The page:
Praying for the Saturday and Sunday People

Praying for the Saturday and Sunday People

Credit:(Photo: Olivier Fitoussi)

Dear Friend of Israel,

When seven Coptic Christians were murdered in Egypt last week in an attack by ISIS terrorists, it was far from an isolated event – it was part of a growing and deeply disturbing trend of radical Islamist violence against Christians in the Middle East.

Indeed, with radical Islamist hostility toward Christians in the region reaching a fever pitch, it seems likely that many countries in the Middle East – with democratic Israel the lone exception – will soon be free of the “Sunday people” (Christians), just as they are now free of the “Saturday people” (Jews).

Jews know what it is like to be targets of stubborn, intractable, violent hatred. And it is a bitter irony that both the attack on a Pittsburgh synagogue last week that killed 11 Jewish worshipers and this despicable attack on Christians in Egypt came just prior to the anniversary of Kristallnacht – which took place November 9-10, 1938 – when angry mobs rioted throughout Germany, attacking Jews and destroying synagogues and Jewish-owned businesses.

Kristallnacht was a turning point – the beginning of Hitler’s “final solution” aimed at the extermination of Jews throughout Europe. As we note the somber anniversary of Kristallnacht, we must remember that the hatred of Jews that led to the Holocaust, and the murderous hatred of others because of their faith, is not a thing of the past. It lives on, as we so painfully saw, in the anti-Semitic hatred that led to the Pittsburgh attack. And hatred of Christians continues to manifest itself in the despicable actions of those who have set about to make Christianity extinct in the Middle East.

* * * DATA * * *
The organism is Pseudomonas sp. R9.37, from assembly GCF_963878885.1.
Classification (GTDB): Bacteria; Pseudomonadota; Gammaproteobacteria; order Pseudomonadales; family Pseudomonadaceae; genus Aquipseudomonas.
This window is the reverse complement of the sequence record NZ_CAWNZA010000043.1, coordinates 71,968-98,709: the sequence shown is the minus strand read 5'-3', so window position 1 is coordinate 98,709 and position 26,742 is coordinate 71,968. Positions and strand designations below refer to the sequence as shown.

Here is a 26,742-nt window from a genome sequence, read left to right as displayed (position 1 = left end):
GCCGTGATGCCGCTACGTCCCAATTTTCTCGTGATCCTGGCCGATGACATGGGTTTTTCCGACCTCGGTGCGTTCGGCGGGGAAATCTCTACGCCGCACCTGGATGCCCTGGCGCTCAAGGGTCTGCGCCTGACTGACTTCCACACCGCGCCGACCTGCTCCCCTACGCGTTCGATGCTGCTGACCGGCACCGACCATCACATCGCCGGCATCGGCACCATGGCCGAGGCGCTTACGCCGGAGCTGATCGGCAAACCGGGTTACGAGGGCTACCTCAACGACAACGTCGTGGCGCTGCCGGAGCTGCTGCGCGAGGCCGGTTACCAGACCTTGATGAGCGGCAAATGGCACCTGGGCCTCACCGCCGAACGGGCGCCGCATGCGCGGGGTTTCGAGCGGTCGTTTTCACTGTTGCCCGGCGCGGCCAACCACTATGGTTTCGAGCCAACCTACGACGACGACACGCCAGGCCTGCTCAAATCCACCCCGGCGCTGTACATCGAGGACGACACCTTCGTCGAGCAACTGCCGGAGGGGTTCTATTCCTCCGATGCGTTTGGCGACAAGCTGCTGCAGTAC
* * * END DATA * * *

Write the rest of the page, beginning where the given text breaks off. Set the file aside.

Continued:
This intolerance and hatred is an offense to people of faith, and to God Himself. Thanks to our supporters, The Fellowship is fighting this hate by providing protection and security to synagogues and other Jewish institutions throughout the world. And we’re also providing aid to Christian refugees in Jordan, just as we have provided support to Coptic Christians in Egypt who find themselves on the front lines in the Islamists’ ruthless battle against “the Sunday people.”

May we who love and value freedom always be ready to raise our voices in prayer, protest against such evil and, and back up our words with decisive action. Most importantly, let us continue to “pray for the peace of Jerusalem” and for the entire world, and for freedom and security for oppressed people of faith wherever they may be.


Rabbi Yechiel Eckstein
Founder and President


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